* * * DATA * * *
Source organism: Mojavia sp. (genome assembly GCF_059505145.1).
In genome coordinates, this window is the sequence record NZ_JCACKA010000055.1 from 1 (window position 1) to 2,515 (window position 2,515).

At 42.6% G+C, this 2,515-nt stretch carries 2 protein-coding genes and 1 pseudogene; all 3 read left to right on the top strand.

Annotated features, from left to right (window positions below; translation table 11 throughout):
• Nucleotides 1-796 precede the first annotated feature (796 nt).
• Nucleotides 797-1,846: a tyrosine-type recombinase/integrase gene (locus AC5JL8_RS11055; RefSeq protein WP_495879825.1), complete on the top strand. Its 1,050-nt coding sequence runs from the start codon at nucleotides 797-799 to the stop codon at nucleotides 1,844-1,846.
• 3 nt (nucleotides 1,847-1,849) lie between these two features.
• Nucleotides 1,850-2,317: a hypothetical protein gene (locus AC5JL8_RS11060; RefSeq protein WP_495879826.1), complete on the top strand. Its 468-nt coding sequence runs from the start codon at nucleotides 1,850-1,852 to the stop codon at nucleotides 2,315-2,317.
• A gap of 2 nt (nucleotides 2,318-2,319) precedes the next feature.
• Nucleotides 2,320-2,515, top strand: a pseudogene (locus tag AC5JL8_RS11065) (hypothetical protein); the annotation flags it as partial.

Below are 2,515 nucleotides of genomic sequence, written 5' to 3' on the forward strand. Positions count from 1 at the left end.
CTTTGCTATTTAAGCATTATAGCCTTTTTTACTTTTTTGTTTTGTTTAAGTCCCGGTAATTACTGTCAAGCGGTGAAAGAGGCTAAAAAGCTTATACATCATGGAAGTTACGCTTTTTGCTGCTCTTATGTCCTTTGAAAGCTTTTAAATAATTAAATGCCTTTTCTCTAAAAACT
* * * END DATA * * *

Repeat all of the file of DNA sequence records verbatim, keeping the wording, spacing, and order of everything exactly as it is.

Source organism: Mojavia sp. (genome assembly GCF_059505145.1).
In genome coordinates, this window is the sequence record NZ_JCACKA010000055.1 from 1 (window position 1) to 2,515 (window position 2,515).

At 42.6% G+C, this 2,515-nt stretch carries 2 protein-coding genes and 1 pseudogene; all 3 read left to right on the top strand.

Annotated features, from left to right (window positions below; translation table 11 throughout):
• Nucleotides 1-796 precede the first annotated feature (796 nt).
• Nucleotides 797-1,846: a tyrosine-type recombinase/integrase gene (locus AC5JL8_RS11055; RefSeq protein WP_495879825.1), complete on the top strand. Its 1,050-nt coding sequence runs from the start codon at nucleotides 797-799 to the stop codon at nucleotides 1,844-1,846.
• 3 nt (nucleotides 1,847-1,849) lie between these two features.
• Nucleotides 1,850-2,317: a hypothetical protein gene (locus AC5JL8_RS11060; RefSeq protein WP_495879826.1), complete on the top strand. Its 468-nt coding sequence runs from the start codon at nucleotides 1,850-1,852 to the stop codon at nucleotides 2,315-2,317.
• A gap of 2 nt (nucleotides 2,318-2,319) precedes the next feature.
• Nucleotides 2,320-2,515, top strand: a pseudogene (locus tag AC5JL8_RS11065) (hypothetical protein); the annotation flags it as partial.

Below are 2,515 nucleotides of genomic sequence, written 5' to 3' on the forward strand. Positions count from 1 at the left end.
CTTTGCTATTTAAGCATTATAGCCTTTTTTACTTTTTTGTTTTGTTTAAGTCCCGGTAATTACTGTCAAGCGGTGAAAGAGGCTAAAAAGCTTATACATCATGGAAGTTACGCTTTTTGCTGCTCTTATGTCCTTTGAAAGCTTTTAAATAATTAAATGCCTTTTCTCTAAAAACT